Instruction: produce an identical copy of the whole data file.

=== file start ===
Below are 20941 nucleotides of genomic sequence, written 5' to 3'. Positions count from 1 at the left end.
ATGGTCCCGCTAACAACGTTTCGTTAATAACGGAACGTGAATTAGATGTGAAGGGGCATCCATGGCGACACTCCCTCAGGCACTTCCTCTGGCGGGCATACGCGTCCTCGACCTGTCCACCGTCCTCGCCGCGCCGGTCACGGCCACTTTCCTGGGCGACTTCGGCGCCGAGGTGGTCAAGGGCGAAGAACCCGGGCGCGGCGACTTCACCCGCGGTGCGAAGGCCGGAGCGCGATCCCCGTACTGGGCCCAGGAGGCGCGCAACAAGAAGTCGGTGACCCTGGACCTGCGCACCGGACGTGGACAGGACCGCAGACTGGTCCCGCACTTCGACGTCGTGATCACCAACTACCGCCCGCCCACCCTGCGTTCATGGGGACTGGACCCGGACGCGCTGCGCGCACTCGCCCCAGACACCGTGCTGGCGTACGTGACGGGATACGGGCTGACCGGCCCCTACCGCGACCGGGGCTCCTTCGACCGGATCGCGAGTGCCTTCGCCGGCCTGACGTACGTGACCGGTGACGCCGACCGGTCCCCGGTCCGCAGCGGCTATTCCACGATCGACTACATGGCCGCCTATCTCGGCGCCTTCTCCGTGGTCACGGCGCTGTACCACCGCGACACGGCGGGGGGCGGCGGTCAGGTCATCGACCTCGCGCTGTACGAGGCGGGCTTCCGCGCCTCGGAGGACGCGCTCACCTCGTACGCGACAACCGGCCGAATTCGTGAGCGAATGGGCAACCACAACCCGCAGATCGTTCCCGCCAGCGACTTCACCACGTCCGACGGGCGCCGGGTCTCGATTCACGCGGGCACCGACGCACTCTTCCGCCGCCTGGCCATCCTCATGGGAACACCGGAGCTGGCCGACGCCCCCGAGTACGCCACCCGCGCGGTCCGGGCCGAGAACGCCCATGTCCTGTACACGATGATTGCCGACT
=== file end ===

Below are 20941 nucleotides of genomic sequence, written 5' to 3'. Positions count from 1 at the left end.
ATGGTCCCGCTAACAACGTTTCGTTAATAACGGAACGTGAATTAGATGTGAAGGGGCATCCATGGCGACACTCCCTCAGGCACTTCCTCTGGCGGGCATACGCGTCCTCGACCTGTCCACCGTCCTCGCCGCGCCGGTCACGGCCACTTTCCTGGGCGACTTCGGCGCCGAGGTGGTCAAGGGCGAAGAACCCGGGCGCGGCGACTTCACCCGCGGTGCGAAGGCCGGAGCGCGATCCCCGTACTGGGCCCAGGAGGCGCGCAACAAGAAGTCGGTGACCCTGGACCTGCGCACCGGACGTGGACAGGACCGCAGACTGGTCCCGCACTTCGACGTCGTGATCACCAACTACCGCCCGCCCACCCTGCGTTCATGGGGACTGGACCCGGACGCGCTGCGCGCACTCGCCCCAGACACCGTGCTGGCGTACGTGACGGGATACGGGCTGACCGGCCCCTACCGCGACCGGGGCTCCTTCGACCGGATCGCGAGTGCCTTCGCCGGCCTGACGTACGTGACCGGTGACGCCGACCGGTCCCCGGTCCGCAGCGGCTATTCCACGATCGACTACATGGCCGCCTATCTCGGCGCCTTCTCCGTGGTCACGGCGCTGTACCACCGCGACACGGCGGGGGGCGGCGGTCAGGTCATCGACCTCGCGCTGTACGAGGCGGGCTTCCGCGCCTCGGAGGACGCGCTCACCTCGTACGCGACAACCGGCCGAATTCGTGAGCGAATGGGCAACCACAACCCGCAGATCGTTCCCGCCAGCGACTTCACCACGTCCGACGGGCGCCGGGTCTCGATTCACGCGGGCACCGACGCACTCTTCCGCCGCCTGGCCATCCTCATGGGAACACCGGAGCTGGCCGACGCCCCCGAGTACGCCACCCGCGCGGTCCGGGCCGAGAACGCCCATGTCCTGTACACGATGATTGCCGACT